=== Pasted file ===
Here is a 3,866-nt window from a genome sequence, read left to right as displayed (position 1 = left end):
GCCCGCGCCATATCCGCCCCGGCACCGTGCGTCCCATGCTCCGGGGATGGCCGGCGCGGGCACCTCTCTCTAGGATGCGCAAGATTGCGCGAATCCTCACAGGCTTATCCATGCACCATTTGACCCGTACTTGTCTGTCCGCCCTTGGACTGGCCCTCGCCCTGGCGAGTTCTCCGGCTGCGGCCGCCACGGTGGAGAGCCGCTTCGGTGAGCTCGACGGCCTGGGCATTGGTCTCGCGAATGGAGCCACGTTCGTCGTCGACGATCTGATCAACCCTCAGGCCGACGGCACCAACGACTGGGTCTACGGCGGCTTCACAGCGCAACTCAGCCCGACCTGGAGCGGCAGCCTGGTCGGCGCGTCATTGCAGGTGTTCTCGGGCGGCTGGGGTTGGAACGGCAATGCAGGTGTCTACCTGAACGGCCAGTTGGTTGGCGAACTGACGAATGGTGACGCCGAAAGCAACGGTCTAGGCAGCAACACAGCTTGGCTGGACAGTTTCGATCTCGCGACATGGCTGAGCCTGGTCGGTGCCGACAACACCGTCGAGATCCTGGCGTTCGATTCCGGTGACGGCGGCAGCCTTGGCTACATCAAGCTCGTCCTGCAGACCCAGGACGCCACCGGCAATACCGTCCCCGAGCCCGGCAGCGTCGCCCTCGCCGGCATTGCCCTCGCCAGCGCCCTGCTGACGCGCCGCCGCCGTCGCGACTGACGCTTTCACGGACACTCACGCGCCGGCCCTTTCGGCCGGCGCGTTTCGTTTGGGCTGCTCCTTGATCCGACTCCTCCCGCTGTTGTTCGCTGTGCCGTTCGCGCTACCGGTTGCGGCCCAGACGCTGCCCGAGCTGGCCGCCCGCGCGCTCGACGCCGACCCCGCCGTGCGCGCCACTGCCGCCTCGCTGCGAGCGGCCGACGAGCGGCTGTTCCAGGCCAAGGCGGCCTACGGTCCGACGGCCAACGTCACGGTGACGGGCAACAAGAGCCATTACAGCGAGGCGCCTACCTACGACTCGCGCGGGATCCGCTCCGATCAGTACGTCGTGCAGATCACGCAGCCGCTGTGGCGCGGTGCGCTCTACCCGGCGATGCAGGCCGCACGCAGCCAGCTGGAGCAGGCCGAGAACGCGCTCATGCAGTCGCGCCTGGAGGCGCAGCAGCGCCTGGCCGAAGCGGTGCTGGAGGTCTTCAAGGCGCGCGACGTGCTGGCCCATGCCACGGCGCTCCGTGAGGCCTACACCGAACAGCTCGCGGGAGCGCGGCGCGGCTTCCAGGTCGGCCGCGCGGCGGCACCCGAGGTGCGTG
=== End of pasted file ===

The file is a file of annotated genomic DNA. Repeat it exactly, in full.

Here is a 3,866-nt window from a genome sequence, read left to right as displayed (position 1 = left end):
GCCCGCGCCATATCCGCCCCGGCACCGTGCGTCCCATGCTCCGGGGATGGCCGGCGCGGGCACCTCTCTCTAGGATGCGCAAGATTGCGCGAATCCTCACAGGCTTATCCATGCACCATTTGACCCGTACTTGTCTGTCCGCCCTTGGACTGGCCCTCGCCCTGGCGAGTTCTCCGGCTGCGGCCGCCACGGTGGAGAGCCGCTTCGGTGAGCTCGACGGCCTGGGCATTGGTCTCGCGAATGGAGCCACGTTCGTCGTCGACGATCTGATCAACCCTCAGGCCGACGGCACCAACGACTGGGTCTACGGCGGCTTCACAGCGCAACTCAGCCCGACCTGGAGCGGCAGCCTGGTCGGCGCGTCATTGCAGGTGTTCTCGGGCGGCTGGGGTTGGAACGGCAATGCAGGTGTCTACCTGAACGGCCAGTTGGTTGGCGAACTGACGAATGGTGACGCCGAAAGCAACGGTCTAGGCAGCAACACAGCTTGGCTGGACAGTTTCGATCTCGCGACATGGCTGAGCCTGGTCGGTGCCGACAACACCGTCGAGATCCTGGCGTTCGATTCCGGTGACGGCGGCAGCCTTGGCTACATCAAGCTCGTCCTGCAGACCCAGGACGCCACCGGCAATACCGTCCCCGAGCCCGGCAGCGTCGCCCTCGCCGGCATTGCCCTCGCCAGCGCCCTGCTGACGCGCCGCCGCCGTCGCGACTGACGCTTTCACGGACACTCACGCGCCGGCCCTTTCGGCCGGCGCGTTTCGTTTGGGCTGCTCCTTGATCCGACTCCTCCCGCTGTTGTTCGCTGTGCCGTTCGCGCTACCGGTTGCGGCCCAGACGCTGCCCGAGCTGGCCGCCCGCGCGCTCGACGCCGACCCCGCCGTGCGCGCCACTGCCGCCTCGCTGCGAGCGGCCGACGAGCGGCTGTTCCAGGCCAAGGCGGCCTACGGTCCGACGGCCAACGTCACGGTGACGGGCAACAAGAGCCATTACAGCGAGGCGCCTACCTACGACTCGCGCGGGATCCGCTCCGATCAGTACGTCGTGCAGATCACGCAGCCGCTGTGGCGCGGTGCGCTCTACCCGGCGATGCAGGCCGCACGCAGCCAGCTGGAGCAGGCCGAGAACGCGCTCATGCAGTCGCGCCTGGAGGCGCAGCAGCGCCTGGCCGAAGCGGTGCTGGAGGTCTTCAAGGCGCGCGACGTGCTGGCCCATGCCACGGCGCTCCGTGAGGCCTACACCGAACAGCTCGCGGGAGCGCGGCGCGGCTTCCAGGTCGGCCGCGCGGCGGCACCCGAGGTGCGTG